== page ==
A compound found in broccoli could be key to preventing or slowing the progress of the most common form of arthritis, according to new research.
Results from laboratory studies showed that sulforaphane could slow down the destruction of cartilage in joints associated with painful and debilitating osteoarthritis, a new research published in the Arthritis & Rheumatismon journal Wednesday said.
In the research, mice fed with a diet rich in the compound had significantly less cartilage damage and osteoarthritis than those that were not, Xinhua reported.
According to researchers, sulforaphane is released when eating cruciferous vegetables such as Brussels sprouts and cabbage, but particularly broccoli.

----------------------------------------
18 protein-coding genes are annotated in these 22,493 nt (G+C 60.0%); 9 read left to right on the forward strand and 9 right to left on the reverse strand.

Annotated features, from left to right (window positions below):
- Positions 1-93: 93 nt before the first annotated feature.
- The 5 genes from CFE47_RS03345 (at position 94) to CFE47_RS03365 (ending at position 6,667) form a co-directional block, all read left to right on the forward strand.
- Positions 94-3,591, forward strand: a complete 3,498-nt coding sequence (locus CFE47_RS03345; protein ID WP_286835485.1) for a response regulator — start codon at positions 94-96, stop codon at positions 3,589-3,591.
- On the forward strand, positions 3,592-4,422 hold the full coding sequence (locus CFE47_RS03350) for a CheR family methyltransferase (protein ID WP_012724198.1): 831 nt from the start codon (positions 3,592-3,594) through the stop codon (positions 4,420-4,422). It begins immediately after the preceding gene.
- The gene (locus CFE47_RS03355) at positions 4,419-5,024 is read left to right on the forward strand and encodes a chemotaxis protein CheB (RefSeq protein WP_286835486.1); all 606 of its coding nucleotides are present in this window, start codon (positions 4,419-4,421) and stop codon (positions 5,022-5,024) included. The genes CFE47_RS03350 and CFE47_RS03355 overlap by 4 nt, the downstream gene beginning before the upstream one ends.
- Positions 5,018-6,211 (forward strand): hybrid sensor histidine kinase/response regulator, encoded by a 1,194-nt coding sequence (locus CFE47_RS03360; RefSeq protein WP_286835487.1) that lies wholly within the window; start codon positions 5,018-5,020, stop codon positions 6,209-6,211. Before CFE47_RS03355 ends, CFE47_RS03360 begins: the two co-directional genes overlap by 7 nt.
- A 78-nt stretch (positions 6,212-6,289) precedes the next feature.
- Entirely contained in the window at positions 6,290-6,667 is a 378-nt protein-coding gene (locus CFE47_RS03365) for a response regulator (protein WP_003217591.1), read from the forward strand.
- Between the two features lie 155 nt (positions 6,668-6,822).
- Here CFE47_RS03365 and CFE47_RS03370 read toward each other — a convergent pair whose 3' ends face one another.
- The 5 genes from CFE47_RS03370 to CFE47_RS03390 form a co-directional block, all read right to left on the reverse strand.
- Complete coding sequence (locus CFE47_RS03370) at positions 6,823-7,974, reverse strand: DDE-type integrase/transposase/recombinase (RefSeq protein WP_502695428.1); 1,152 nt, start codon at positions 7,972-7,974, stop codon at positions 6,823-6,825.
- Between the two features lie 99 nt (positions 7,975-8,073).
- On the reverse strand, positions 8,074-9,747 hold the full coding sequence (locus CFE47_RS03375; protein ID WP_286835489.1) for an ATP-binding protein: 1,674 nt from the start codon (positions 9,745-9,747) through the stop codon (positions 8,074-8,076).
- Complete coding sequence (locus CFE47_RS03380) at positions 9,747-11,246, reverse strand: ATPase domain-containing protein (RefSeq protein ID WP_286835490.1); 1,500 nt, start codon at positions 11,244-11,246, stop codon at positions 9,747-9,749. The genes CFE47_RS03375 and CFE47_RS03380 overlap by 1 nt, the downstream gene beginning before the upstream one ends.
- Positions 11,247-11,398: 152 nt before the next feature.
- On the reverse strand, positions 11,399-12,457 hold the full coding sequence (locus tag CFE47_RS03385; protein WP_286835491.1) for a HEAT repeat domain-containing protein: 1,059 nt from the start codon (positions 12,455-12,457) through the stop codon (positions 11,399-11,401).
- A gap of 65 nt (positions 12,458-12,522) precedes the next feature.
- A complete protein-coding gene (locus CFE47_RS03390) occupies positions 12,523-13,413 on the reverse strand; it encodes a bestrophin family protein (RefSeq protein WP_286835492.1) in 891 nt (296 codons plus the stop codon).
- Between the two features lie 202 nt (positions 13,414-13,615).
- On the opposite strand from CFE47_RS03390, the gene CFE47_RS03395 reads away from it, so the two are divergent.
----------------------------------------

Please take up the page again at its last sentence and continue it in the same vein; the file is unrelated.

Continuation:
Previous research suggested that sulforaphane has anti-cancer and anti-inflammatory properties.
The researchers discovered that sulforaphane blocks the enzymes that cause joint destruction by stopping a key molecule known to cause inflammation.
The study involved researchers from University of East Anglia, along with the University of Oxford and Norfolk and Norwich University Hospital.
"As well as treating those who already have the condition, you need to be able to tell healthy people how to protect their joints in future," said Ian Clark, the lead researcher.
"There is currently no way in to the disease pharmaceutically and you cannot give healthy people drugs unnecessarily, so this is where (the) diet could be a safe alternative," he added.
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